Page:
The lapse of luxury

"It is bitter to have loved and lost than never to laugh it off," Bamuall Subtler

Wednesday, April 19, 2006

fool's circle

book burning tower

I first watched Fahrenheit 451 (Francois Truffaut) on TV in my teens; I was dumbfounded by such a boring scifi movie without cool special effects. But the premise was great: what if we lived in a society that banned and shunned writing and literacy?

I rewatched the movie on dvd yesterday, after 20-odd years, and finally got it. Although the cover blurb had to point out to me that Julie Christie played the roles of the heroine & anti-heroine (methadon-ette?); just as I had to be told that one woman was played by 2 actors in The Obscure Object of Desire (Luis Bunuel).

Reader's Digested Version:

Setting: An edition of our own society where all books are banned.
Story: A fireman, who burns books and arrests readers, is enticed into literature by non-com educator. The fireman becomes estranged from his numb, conformist wife who is repelled by his book-loving ways. She reports him to the authorities. He escapes to live with the book people, who memorize books, "become books", to evade Big Brother.

Luscious to watch - smooth, elegant Hitchcockian cinematography by Nicholas Roeg - long seductive sequences of books burning - cool colours interrupted by the lipstick red firetrucks - the whole thing lusciously un-sexy. And Bernard Herrmann's music has the same dusky, romantic, semi-sweet quality I loved so much in Psycho. Angelo Badalamenti, David Lynch's fave scorer, owes Herrmann a drink (hopefully Heaven is not a nation of teatotallers).

Many people find the ending hopeful 'cause the book people preserve literature by memorizing it. But it's tragic; the authorities succeeded in annihilating the written word. This society has come full circle, and listen to stories as we once did, rather than read them.

TV is the medium for keeping everyone docile. Not much has changed since the '60s. Fahrenheit 451's society is paranoid; they believe that people who think differently will make everyone unhappy. In our society, people who have different beliefs are potential terrorists. All books are obscene in Fahrenheit 451's society; in our society people don't understand that any book and no book is pornography.

Now for my anti-climax:
Any real society, utopia or distopia begs the same question: At which point are we in the cycle of propaganda to reality back to propaganda? We can't tell and we're fools.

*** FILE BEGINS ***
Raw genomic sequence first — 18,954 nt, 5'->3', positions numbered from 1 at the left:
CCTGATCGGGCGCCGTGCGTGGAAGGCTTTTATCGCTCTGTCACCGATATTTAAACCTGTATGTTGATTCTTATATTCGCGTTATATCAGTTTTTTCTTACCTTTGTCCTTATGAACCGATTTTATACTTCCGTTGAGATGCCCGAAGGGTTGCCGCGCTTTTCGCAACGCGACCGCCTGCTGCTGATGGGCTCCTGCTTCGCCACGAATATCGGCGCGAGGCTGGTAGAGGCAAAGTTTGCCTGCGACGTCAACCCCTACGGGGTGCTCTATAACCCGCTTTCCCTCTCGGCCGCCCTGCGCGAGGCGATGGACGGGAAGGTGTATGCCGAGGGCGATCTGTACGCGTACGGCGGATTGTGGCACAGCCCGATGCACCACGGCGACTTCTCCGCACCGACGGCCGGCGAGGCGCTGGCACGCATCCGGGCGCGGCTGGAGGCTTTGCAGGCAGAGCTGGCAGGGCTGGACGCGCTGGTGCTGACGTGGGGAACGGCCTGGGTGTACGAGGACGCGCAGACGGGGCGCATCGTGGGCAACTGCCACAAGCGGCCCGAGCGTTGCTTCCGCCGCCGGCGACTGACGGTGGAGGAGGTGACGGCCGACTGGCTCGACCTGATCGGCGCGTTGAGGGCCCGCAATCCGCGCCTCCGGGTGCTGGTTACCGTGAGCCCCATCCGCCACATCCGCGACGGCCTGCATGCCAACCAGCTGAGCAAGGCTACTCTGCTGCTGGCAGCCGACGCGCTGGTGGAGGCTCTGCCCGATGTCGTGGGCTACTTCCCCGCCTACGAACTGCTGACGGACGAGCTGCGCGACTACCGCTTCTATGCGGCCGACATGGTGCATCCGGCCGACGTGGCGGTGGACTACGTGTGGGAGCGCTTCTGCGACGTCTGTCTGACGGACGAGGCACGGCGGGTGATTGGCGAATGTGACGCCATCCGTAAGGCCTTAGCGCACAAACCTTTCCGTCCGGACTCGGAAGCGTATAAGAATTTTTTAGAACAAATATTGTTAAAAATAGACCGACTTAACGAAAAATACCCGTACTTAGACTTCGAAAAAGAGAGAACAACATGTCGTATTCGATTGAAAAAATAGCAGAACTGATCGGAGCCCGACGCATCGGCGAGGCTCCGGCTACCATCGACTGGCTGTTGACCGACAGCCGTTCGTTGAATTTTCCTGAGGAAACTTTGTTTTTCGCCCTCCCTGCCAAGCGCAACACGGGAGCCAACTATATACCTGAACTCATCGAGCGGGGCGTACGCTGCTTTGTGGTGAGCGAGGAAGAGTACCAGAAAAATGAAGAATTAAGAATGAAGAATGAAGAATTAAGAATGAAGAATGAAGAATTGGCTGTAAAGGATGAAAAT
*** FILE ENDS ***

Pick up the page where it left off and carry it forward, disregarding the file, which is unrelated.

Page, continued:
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Anonymous Paul said...

speaking of Nicholas Roeg...watched the Criterion Collection edition of The Man Who Fell To Earth a while ago. Your comment re: cinematography reminded me why, among other reasons (ie: interesting subject matter/treatment), Roeg's films are so interesting to watch/re-visit. TMWFTE fortunately does not appear dated and is in fact as relevant, if not more so, viewed with a contemporary gaze. About to watched another beloved Roeg classic, Walkabout, also c/o Criterion. Both the above-mentioned titles are “the director’s cut” and thus feature extra and/or extended scenes not found in the original releases plus the director’s commentaries. Roeg’s comments are well worth listening to, as are David Bowie’s in TMWFTE. Many of the Criterion Collection titles are available at

9:54 a.m.  
Anonymous Anonymous said...

vpl now has the Criterion Collection 5 dvd box set of Fanny & Alexander. theatrical release with commentary, Swedish TV extended version, making of doc, etc.

10:02 a.m.  
Blogger Reid said...

The Man Who Fell to Earth is one of my favourite movies. Roeg's wonderful use of editing, cinematography, colour, and quickcut flashbacks all help to put us in the same world as that very disoriented traveller. Walkabout is a far more moving and disturbing picture, but I don't find it quite as original as Man Who Fell. Criterion does a nice job. Check out Roeg's obscurer movies: Gold, Track 29, Bad Timing. Then there's Don't Look Back, which does feel dated. I haven't yet seen Performance.

1:46 p.m.  
Blogger Reid said...

Speaking of Roeg again... The Man Who Fell to Earth had a shimmering soundtrack complied by Papa John Phillips. Most effective for me was the use of a distorted "Blueberry Hill" in a pawnshop, and a haunting/touching used of Holst's "Planets." These odd and poetic choices usually work better than a specially composed score because they counterpoint, in a musical sense, what's happening visually. Most soundtracks try to intensify emotions through aural hyperbole... but directors like Roeg, Lynch, and Pasolini have a better idea. If the audience is going to hear the music anyway make it worth listening to.

10:23 p.m.  

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